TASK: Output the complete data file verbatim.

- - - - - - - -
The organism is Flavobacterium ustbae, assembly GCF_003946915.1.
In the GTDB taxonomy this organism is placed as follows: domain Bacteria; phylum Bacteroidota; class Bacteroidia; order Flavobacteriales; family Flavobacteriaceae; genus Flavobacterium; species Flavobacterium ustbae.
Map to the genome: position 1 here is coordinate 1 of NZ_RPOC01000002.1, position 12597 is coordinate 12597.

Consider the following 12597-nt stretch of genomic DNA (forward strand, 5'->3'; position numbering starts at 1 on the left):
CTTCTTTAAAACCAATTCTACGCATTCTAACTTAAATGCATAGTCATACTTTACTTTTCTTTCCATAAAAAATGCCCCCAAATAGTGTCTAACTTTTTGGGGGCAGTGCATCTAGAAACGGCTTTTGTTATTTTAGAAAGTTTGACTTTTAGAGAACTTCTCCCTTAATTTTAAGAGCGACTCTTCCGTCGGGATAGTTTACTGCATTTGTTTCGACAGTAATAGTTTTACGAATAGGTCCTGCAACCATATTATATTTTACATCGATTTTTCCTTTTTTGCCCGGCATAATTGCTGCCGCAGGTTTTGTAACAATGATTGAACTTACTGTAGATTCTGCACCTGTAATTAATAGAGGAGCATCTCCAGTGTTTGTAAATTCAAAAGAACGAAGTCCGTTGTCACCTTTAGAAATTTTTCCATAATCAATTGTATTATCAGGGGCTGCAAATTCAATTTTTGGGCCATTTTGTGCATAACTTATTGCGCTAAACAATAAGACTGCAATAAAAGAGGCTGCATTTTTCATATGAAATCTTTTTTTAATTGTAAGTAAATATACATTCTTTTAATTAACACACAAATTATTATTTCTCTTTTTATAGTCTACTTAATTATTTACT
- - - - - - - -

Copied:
The organism is Flavobacterium ustbae, assembly GCF_003946915.1.
In the GTDB taxonomy this organism is placed as follows: domain Bacteria; phylum Bacteroidota; class Bacteroidia; order Flavobacteriales; family Flavobacteriaceae; genus Flavobacterium; species Flavobacterium ustbae.
Map to the genome: position 1 here is coordinate 1 of NZ_RPOC01000002.1, position 12597 is coordinate 12597.

Consider the following 12597-nt stretch of genomic DNA (forward strand, 5'->3'; position numbering starts at 1 on the left):
CTTCTTTAAAACCAATTCTACGCATTCTAACTTAAATGCATAGTCATACTTTACTTTTCTTTCCATAAAAAATGCCCCCAAATAGTGTCTAACTTTTTGGGGGCAGTGCATCTAGAAACGGCTTTTGTTATTTTAGAAAGTTTGACTTTTAGAGAACTTCTCCCTTAATTTTAAGAGCGACTCTTCCGTCGGGATAGTTTACTGCATTTGTTTCGACAGTAATAGTTTTACGAATAGGTCCTGCAACCATATTATATTTTACATCGATTTTTCCTTTTTTGCCCGGCATAATTGCTGCCGCAGGTTTTGTAACAATGATTGAACTTACTGTAGATTCTGCACCTGTAATTAATAGAGGAGCATCTCCAGTGTTTGTAAATTCAAAAGAACGAAGTCCGTTGTCACCTTTAGAAATTTTTCCATAATCAATTGTATTATCAGGGGCTGCAAATTCAATTTTTGGGCCATTTTGTGCATAACTTATTGCGCTAAACAATAAGACTGCAATAAAAGAGGCTGCATTTTTCATATGAAATCTTTTTTTAATTGTAAGTAAATATACATTCTTTTAATTAACACACAAATTATTATTTCTCTTTTTATAGTCTACTTAATTATTTACT